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Charlie Ashcroft's Musosoup round-up - August 2020


Charlie Ashcroft: TV & Music @BT_UK, Presenter @amazingradio, DJ @SomebodyTM_Club. Also a @QPR fan, a @RecCollMag columnist + #Spotify Playlist curator with @music_gateway


Where did that month go? Feels like only yesterday that I was making my debut on the Musosoup blog, and here we are again. Some fantastic discoveries from the August submissions pile await you…


‘I’m Okay and So Are You’ is a stunning slice of electronic-tinged pop by Arizona-based artist Daulton Hopkins, with his beautiful vocals soaring above the cloud of dreamy, lo-fi production. Dripping in nostalgia and well worth checking out.



Berkshire band Third Lung have been doing the rounds for a little while, but latest single ‘Nowhere Left To Hide’ is arguably their finest work to date. Having teamed up with producer Michael Smith at RYP Recordings, they’ve crafted a stadium-ready slice of anthemic pop noir. An undeniably massive single.



The debut release from Kynsy is mightily impressive too. The Dublin-based songwriter has unleashed ‘Cold Blue Light’, which has shades of TORRES and Lucy Dacus about it. It builds wonderfully from a sparse vocals-and-percussion affair into a grunge-influenced, riff-soaked extravaganza.



Back across the Atlantic we have ‘Fury’, the latest offering from the superb Jeremy & The Harlequins. It’s the B-side to the band’s new single ‘Let’s Ride’, full of surf rhythms and early 60s rock ‘n’ roll charm.



It was something of a dilemma knowing which track to pick from ‘The Art of Living’, the fantastic new album by Sareem Poems & Newselph which landed a few weeks back. I’ve gone for ‘Alright Okay’, which showcases some wonderful sax samples and some addictive, mid-tempo beats as the backdrop for Poems’ rhymes. The kind of record which would sound amazing on vinyl.



Staying in the world of hip-hop, get involved with AJ, The One, whose first new material of the year has just landed. When we’re all allowed to venture into clubs again, ‘Sugar Cane’ is one of those sensual, end-of-the-night jams which will make the dancefloor pop.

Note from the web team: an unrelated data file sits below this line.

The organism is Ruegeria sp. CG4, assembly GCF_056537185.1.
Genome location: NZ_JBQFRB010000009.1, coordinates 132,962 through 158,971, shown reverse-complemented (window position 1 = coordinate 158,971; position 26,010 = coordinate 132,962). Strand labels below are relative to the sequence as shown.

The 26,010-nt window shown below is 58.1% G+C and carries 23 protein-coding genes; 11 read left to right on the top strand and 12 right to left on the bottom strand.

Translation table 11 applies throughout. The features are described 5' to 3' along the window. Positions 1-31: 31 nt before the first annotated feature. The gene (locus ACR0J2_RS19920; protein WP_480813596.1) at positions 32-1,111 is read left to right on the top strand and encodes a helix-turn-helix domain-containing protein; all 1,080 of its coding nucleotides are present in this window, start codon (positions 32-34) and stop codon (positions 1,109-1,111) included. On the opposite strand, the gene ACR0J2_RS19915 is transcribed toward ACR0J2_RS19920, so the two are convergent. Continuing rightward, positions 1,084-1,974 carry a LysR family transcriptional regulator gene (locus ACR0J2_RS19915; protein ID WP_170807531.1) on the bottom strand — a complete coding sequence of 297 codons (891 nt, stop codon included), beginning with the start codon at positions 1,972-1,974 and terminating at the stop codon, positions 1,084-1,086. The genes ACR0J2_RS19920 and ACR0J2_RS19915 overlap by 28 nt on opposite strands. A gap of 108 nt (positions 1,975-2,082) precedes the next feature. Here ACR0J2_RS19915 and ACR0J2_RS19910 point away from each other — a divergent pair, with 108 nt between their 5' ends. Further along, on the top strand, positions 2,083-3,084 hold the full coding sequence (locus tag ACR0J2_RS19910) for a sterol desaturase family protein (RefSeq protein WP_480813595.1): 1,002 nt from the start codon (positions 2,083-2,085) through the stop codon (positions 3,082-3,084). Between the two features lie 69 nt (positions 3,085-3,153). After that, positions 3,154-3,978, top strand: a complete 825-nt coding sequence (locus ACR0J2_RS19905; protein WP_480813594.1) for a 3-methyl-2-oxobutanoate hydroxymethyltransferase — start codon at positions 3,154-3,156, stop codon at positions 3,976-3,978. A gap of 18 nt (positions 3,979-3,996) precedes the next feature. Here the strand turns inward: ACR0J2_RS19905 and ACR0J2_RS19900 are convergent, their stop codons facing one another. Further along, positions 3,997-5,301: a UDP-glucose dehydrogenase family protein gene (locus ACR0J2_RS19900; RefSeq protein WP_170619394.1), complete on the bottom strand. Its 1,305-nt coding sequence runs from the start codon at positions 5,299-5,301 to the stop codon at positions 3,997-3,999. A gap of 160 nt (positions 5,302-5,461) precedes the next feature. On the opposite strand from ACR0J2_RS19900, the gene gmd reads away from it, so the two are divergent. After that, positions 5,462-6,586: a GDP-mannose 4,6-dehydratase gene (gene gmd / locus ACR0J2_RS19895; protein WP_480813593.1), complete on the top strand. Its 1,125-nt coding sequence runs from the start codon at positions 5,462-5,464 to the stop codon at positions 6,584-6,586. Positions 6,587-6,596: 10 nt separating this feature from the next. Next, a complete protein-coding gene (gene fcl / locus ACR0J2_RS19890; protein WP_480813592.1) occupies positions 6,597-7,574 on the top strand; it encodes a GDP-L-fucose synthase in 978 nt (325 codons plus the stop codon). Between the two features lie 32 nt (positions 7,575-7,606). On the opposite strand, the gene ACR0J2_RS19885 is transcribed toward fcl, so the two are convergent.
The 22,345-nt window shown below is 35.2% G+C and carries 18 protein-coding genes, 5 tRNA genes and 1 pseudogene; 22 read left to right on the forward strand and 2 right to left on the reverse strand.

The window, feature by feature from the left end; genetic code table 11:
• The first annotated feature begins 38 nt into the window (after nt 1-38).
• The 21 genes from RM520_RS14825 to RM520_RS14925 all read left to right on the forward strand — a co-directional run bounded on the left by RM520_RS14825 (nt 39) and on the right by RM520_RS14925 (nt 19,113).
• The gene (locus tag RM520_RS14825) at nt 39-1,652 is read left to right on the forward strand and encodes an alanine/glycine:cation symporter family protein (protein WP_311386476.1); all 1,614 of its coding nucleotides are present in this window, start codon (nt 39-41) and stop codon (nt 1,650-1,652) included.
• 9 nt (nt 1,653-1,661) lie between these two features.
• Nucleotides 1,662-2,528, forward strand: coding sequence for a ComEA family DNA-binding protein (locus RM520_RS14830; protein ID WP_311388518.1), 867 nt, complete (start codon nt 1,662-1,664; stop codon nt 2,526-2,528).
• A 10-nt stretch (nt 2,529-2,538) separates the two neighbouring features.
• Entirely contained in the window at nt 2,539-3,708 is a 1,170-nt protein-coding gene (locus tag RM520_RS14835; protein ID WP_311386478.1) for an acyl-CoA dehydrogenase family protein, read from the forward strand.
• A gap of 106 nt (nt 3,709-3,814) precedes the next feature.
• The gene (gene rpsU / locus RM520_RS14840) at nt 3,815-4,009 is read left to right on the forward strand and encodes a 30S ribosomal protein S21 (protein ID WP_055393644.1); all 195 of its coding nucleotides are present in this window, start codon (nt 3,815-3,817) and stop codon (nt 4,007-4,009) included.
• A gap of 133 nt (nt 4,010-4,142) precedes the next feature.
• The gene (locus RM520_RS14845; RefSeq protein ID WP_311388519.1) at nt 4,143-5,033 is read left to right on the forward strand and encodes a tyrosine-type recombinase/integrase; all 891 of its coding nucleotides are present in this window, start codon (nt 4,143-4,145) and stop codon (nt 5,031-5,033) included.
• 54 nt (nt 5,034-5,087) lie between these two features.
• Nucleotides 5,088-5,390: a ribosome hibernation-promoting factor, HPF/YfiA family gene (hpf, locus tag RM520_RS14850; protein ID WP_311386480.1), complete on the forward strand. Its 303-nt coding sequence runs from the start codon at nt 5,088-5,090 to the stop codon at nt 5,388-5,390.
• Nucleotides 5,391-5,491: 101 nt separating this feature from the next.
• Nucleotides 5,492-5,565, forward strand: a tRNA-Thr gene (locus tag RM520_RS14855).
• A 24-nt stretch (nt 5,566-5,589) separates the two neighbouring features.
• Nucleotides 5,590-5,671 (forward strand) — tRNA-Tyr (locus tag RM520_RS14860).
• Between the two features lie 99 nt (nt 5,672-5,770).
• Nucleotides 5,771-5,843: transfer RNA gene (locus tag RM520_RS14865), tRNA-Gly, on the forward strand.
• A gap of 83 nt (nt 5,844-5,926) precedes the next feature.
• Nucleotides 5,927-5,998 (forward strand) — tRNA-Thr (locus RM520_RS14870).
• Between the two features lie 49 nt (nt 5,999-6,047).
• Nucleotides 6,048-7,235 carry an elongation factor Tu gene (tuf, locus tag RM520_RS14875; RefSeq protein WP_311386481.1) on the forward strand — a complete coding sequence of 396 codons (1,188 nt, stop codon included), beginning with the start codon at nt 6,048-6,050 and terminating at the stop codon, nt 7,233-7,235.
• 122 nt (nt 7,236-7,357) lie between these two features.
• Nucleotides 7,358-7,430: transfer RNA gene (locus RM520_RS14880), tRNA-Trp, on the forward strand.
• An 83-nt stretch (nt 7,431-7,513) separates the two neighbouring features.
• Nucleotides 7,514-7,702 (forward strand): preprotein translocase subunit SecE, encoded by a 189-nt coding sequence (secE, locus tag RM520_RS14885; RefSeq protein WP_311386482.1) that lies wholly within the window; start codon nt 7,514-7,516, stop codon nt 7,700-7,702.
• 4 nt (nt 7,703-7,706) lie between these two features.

Australian newcomer Indy Angel is certainly one to watch as well, with her debut track ‘Move On.’ proving to be a defiant piece of leftfield pop. As well as being in possession of an incredible voice, there’s a purposeful vulnerability to her delivery which adds extra poignancy to the song’s core theme.



Over in Canada, we’ve stumbled across the work of producer enFp-T, whose collaboration with fellow Torontonians Seamstress has provided us with a laid-back R&B groove which, despite clocking in at just over a minute and a half, does more than enough to make us come back for more. Gloriously concise.



Speaking of short songs, Berne’s re-working of ‘Idioteque’ by Radiohead manages to be both incredibly hypnotic and totally relevant to now. You can find it as part of their, ‘To The Earth’ covers EP of protest songs, also including ‘Big Yellow Taxi’ and ‘What a Wonderful World’. On first encounter, it was the 66-second rendition of ‘Idioteque’ which seemed to carry the biggest impact and deliver the starkest message though. This is really happening.



I also want to shout out GIYA this month. The title track of the Brighton-based singer-songwriter’s ‘Almost Real’ EP is a beautifully accomplished song, carried by the kind of lyrics which draw you in immediately. An extremely special record indeed – confessional folk pop at its finest.


Also highly recommended (and featured in the playlist): Chantel Van T, Marble Mammoth, French Alps Tiger, Normal Average People, Izzie Yardley, Matthew Barton, Emma Miller, Midlight, Ettie and Tom Saint.


Check out all my August Musosoup favourites in this handy Spotify playlist here:













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